Female travelers seen as new driving force in tourism industry

By Yang Feiyue (China Daily) 08:20, March 22, 2024

More Chinese women are taking the driver's seat in making travel decisions, seeking personalized experiences and leaving male travelers way behind when it comes to spending.

Chen Yan, from Chengdu in Southwest China's Sichuan province, has booked flights to Nepal for the upcoming Holi festival, also known as the festival of colors, which falls on Sunday and Monday. "It is one of Nepal's most widely celebrated events and I'd like to soak in the local folk customs and festival atmosphere," she said.

The 20-something travel influencer said she wants to see how festivalgoers throw colored powder and water at each other, dance and feast on traditional foods.

About two months ago, she went on a trip to join a lantern celebration in Chiangmai, Thailand. "Local festivals are one of the major elements that prompt me to travel," she said.

Chen, who travels to a dozen destinations at home and abroad every year, is at the vanguard of a new wave of Chinese women travelers.

According to the 2024 Women's Travel Consumer Insight Report recently released by the online travel agency Trip.com Group, average annual per capita travel expenditure for women exceeded that of men by nearly 8 percent in the past year.

The report was based on the analysis of data recorded between Feb 20, 2023 and Feb 20, 2024.


A woman tries curling on Dec 16 at the Ice and Snow Winter Fair in the Inner Mongolia autonomous region. WANG KAIYAN/XINHUA

The unstoppable spending power of Chinese women in the tourism industry is evident, as tens of millions of them realize their dreams to travel, with significant growth momentum seen in lower-tier markets.

Regardless of their age, travel is a strong desire for all women, according to the report, which looked at female users who traveled for nonbusiness reasons over the survey period.

Middle-aged women born in the 1970s and 1980s accounted for 62.2 percent of the female travelers and were by far the main force when it comes to consumption, the report showed. Young women born in the 1990s and 2000s accounted for 28.5 percent of tourism spending, indicating their emerging potential as consumers. While the older generation born in the 1950s and 1960s constituted just 9.3 percent of female travelers, the research showed they had a strong preference for premium travel experiences.

"Women wield greater decision-making power in travel product bookings, and they excel at meticulous planning and having a good time for their money," said Sun Jie, CEO of Trip.com Group.

Female users account for over 65 percent of the agency's livestreaming audience and are looking for "cheap and cheerful" deals that can save 780 million yuan ($108 million) in travel expenses annually. Moreover, they are more sensitive to travel trends, according to the report.

Since the start of the year, daily average online visits by female users to view the agency's rankings of tourism service operators as well as new travel hot spots have increased by 42 percent.

Female travelers rely on such information to prepare their travel plans, Sun said, adding that for millions of women travel is a way to overcome fatigue and pursue things they find beautiful. "The powerful and beautiful force of female travel is blossoming," Sun said.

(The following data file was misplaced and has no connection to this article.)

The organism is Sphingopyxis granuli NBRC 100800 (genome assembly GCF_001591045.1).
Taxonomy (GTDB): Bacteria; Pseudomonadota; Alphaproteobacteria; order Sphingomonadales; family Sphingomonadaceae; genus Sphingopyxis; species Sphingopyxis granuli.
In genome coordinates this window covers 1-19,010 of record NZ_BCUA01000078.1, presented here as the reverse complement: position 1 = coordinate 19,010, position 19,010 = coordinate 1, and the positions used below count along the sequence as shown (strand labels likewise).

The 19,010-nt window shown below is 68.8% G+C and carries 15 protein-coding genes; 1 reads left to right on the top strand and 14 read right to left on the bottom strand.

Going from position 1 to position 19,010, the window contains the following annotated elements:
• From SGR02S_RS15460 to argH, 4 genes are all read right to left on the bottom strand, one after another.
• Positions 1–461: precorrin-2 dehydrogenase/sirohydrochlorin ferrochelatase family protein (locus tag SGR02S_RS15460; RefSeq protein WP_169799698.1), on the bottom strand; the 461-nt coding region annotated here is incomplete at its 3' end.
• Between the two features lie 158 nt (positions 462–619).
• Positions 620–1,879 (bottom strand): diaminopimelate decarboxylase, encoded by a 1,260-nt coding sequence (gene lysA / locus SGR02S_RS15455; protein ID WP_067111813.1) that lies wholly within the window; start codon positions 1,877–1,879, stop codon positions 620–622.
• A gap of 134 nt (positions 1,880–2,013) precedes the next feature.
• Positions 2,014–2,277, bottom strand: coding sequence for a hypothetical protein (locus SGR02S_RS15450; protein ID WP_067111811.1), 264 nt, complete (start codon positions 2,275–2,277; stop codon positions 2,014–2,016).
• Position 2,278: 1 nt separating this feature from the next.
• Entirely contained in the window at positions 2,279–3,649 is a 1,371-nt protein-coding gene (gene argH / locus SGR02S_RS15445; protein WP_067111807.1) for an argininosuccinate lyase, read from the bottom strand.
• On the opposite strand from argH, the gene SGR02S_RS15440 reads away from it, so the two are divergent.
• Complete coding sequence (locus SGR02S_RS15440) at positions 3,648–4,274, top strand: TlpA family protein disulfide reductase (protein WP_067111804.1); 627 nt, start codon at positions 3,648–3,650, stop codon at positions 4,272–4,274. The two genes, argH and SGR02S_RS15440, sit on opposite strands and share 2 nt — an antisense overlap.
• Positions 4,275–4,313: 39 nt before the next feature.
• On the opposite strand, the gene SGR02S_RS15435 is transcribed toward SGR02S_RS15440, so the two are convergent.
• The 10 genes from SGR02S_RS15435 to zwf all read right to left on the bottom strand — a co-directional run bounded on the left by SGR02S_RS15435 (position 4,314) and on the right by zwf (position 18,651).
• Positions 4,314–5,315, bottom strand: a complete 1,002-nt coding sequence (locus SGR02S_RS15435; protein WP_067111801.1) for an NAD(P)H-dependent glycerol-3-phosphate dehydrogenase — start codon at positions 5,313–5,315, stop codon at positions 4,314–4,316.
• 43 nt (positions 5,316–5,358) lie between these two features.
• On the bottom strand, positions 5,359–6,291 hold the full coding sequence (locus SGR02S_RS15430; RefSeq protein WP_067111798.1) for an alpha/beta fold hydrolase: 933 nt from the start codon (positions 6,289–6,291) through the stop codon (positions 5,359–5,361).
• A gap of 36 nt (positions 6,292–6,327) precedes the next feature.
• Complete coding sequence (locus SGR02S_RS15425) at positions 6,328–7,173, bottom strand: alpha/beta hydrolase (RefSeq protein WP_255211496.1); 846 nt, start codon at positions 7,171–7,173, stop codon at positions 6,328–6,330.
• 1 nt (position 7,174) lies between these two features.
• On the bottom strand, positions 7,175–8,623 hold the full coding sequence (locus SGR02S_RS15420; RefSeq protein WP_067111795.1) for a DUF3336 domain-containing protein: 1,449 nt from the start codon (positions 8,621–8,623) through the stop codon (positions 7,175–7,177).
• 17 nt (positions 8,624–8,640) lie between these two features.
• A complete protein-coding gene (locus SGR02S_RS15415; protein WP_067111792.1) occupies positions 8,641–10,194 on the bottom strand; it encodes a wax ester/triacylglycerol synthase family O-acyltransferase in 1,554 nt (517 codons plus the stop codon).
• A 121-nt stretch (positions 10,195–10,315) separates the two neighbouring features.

Mother and daughter

Zhao Tingting, from Shanghai, was born in the 1980s and runs an immersive educational experiences business, which gives her plenty of latitude to indulge her passion for travel.

She is a veteran traveler who not only considers costs when choosing a travel destination, but also the experiences she can have exploring new places.

"I'm not really picky about destinations. It's about whether a particular activity or way of traveling can give me a new feeling," said Zhao.

Sometimes she visits the same destination several times using different modes of transportation.

"For example, the Eastern Oriental Express (train) I took years ago allowed me to travel from Singapore to Thailand through Malaysia, which is quite different from when I had to drive or fly," she said.

Her vast experience often means she is put in charge when it comes to arranging a trip for herself and others.

"If I travel with my husband I'll opt for a stay in a city for one or two weeks, because I know he loves to dine and shop and to see how the locals live," she said.


A female visitor checks prices at the China (Guangdong) International Tourism Industry Expo 2023 on Sept 15. LU HANXIN/XINHUA

If she travels with her girlfriends, Zhao makes a point of setting aside chances for photo opportunities.

At the moment, she is sailing with her 11-year-old daughter on a cruise ship around the world. "She loves watching animals, and we're going to see as many of them as possible," Zhao said.

She became aware of the cruise in 2019 when it was introduced to the travel market, but the COVID-19 pandemic disrupted her travel plans. Zhao immediately grabbed two tickets for herself and her daughter when they became available last year, and the pair have now been onboard the liner for two months.

"When I first looked at the itinerary of this cruise, I noticed it's very, very different. Sixty percent of the time you can go ashore, and it goes to over 60 countries, 150 ports. And these ports are not just random ones, they are all very famous places, which saves a lot of time," she said.